Chasing an eccentric monsoon

Published: Sunday 15 August 1993

FEW WOULD disagree that the monsoon in India is almost unparalleled in beauty, but not many realise the subtle nuances in the workings of nature that makes this season possible. These curious processes of nature continue to remain an enigma for the scientific community; nevertheless, we can draw parallels between nature's quaint ways and our own workings.

If we compare the mechanics of heat transfer resulting from huge temperature differentials in human-made factories with the small temperature differences in nature that result in something as breathtaking as the monsoon, the latter is nothing short of art, not to speak of energy efficiency. The sheer virtuosity with which clouds are formed, the way they move across the oceans and finally the ferocity with which they erupt into metal shafts of grey water, reveal an entire process that is amazing. And scientists still have a long, long way to go for a full understanding of this extraordinary phenomenon. Some 300,000 million tonnes of water come pouring down over India every year because of this phenomenon -- some 1,500 times the total weight of all the foodgrains we produce every year. The monsoon in India, following as it does on the heels of the sweltering summer, is distinct from the monotonous rains in the West and is more than just a welcome relief.

The season occupies a central position in India's economy, as the entire agricultural sector depends on it. This sector now includes processing, packaging and marketing of food plus a variety of agro-based industries. This is why the monsoon can influence the entire social and economic climate of the country.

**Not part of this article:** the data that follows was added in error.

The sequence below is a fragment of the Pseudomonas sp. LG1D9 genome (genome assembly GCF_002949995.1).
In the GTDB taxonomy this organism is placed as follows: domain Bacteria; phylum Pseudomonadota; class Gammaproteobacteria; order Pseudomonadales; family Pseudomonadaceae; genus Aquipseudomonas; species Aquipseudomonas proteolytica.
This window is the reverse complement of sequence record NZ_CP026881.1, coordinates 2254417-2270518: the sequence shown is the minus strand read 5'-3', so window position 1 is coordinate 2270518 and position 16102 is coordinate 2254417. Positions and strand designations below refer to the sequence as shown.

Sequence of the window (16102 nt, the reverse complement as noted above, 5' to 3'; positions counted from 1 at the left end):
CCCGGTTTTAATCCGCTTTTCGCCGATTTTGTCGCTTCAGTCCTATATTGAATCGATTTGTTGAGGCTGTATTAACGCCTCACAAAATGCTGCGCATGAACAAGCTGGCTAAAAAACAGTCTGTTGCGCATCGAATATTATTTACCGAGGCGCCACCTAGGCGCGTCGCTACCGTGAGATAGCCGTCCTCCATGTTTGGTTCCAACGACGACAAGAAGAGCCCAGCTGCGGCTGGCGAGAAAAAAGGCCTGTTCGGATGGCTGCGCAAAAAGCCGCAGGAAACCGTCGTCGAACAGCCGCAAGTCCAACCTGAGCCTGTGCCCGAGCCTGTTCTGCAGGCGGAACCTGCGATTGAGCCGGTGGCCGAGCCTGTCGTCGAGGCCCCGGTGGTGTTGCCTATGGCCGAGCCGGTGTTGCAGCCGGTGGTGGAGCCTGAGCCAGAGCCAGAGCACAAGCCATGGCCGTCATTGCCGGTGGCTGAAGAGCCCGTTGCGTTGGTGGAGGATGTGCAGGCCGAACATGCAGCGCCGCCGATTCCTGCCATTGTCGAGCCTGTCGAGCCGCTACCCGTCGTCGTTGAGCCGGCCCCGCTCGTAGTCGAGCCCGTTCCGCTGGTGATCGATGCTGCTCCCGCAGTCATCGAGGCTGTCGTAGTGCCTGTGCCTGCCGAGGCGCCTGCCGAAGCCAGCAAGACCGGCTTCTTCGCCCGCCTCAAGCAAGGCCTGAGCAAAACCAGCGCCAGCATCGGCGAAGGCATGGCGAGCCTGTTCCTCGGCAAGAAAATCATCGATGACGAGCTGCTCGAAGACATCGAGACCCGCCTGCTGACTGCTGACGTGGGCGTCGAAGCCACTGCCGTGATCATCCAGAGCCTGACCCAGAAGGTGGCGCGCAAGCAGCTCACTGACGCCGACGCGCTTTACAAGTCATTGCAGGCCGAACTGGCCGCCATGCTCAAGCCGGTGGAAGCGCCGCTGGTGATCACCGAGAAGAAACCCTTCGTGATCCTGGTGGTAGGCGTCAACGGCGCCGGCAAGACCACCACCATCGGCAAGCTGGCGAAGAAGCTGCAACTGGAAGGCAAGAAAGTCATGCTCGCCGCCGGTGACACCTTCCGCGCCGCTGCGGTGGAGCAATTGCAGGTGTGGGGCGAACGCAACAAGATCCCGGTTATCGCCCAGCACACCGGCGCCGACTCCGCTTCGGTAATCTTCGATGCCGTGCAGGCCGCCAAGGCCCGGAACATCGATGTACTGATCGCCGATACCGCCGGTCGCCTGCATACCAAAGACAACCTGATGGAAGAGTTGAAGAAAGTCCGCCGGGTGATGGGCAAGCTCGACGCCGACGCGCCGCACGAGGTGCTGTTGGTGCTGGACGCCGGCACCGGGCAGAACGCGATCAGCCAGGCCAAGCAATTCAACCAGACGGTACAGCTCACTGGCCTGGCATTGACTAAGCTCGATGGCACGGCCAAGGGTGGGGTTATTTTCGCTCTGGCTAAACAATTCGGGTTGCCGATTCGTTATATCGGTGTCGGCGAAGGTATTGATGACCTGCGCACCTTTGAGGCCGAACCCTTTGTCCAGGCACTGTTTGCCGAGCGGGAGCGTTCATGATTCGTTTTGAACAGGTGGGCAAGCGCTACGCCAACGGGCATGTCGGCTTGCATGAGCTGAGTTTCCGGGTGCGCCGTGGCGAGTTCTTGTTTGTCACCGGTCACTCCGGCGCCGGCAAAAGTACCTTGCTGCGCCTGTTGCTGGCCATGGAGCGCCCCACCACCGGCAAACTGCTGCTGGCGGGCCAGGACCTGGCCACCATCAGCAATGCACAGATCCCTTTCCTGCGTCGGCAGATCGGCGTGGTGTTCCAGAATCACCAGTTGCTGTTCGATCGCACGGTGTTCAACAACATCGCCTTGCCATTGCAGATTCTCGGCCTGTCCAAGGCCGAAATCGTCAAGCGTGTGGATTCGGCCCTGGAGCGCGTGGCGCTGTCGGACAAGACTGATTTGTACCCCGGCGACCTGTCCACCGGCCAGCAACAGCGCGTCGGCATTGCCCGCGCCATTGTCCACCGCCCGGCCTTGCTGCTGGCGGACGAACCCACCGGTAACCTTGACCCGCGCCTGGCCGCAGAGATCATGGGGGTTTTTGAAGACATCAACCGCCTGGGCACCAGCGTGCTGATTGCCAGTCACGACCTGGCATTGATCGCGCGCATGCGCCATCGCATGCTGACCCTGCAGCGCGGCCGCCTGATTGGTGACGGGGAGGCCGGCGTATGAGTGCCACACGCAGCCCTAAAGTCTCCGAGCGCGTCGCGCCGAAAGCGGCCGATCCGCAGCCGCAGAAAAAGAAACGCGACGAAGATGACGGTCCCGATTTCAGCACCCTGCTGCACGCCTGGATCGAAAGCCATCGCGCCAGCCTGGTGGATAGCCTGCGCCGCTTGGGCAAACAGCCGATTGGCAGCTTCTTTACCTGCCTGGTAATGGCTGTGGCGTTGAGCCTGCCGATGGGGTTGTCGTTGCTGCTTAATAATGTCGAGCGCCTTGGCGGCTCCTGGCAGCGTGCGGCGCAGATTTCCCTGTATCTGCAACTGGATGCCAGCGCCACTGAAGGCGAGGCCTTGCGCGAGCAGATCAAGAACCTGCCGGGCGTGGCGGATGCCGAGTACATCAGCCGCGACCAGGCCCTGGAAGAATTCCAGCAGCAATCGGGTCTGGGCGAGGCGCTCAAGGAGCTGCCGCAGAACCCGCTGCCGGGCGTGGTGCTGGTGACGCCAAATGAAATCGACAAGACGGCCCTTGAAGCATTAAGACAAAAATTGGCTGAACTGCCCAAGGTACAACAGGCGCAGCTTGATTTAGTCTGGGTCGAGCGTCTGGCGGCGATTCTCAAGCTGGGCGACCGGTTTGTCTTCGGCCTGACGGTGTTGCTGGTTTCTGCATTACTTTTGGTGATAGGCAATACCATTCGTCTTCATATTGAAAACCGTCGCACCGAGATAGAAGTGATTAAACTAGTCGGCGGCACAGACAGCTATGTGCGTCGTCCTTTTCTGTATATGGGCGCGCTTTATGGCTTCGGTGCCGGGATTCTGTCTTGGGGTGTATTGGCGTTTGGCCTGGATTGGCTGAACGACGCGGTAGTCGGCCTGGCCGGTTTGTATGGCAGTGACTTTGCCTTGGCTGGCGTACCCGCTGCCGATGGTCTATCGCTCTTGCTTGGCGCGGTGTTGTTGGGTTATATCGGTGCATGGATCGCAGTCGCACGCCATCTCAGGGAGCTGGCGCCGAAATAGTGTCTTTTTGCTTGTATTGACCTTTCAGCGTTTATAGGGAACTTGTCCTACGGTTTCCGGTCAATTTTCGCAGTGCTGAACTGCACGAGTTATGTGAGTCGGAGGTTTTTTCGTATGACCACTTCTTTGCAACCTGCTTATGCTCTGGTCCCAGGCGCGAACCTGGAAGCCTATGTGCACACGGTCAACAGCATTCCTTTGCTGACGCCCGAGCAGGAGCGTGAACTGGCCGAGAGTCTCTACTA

Perhaps it is this centrality of the season that has traditionally evoked in the Indian mind its most enduring images: the greening of the parched earth signifying fertility and rejuvenation, the thunder that echoes the sound of "wild elephants dashing against some proud fortress", the crying of the chataka bird symbolising yearning and fidelity and the dancing peacocks.

But these images are traditional and were extolled even in Kalidasa's time. Today, much as one admires these metaphors, what is perhaps most striking about the monsoon is that one is always chasing it, just as in AD 5000. There is little that scientists or farmers have been able to do when the monsoon has betrayed the nation by failing to appear on time or altogether. Efforts, however, are on to predict monsoons more accurately to make maximum use of them to the national economy. In today's rugged and practical metaphors, the traditional ones seem romantically obsolete. Our yearning for a good monsoon is more related now to accurate forecasting, buffer stocks and balance of payments. What isn't funny, however, is that monsoon prediction is still an uncertain exercise, despite leaps in forecasting techniques. This means that crops, water and electricity supplies depend almost entirely on the vagaries of the monsoon. Traditional monsoon metaphors may have changed, but our concerns have not.

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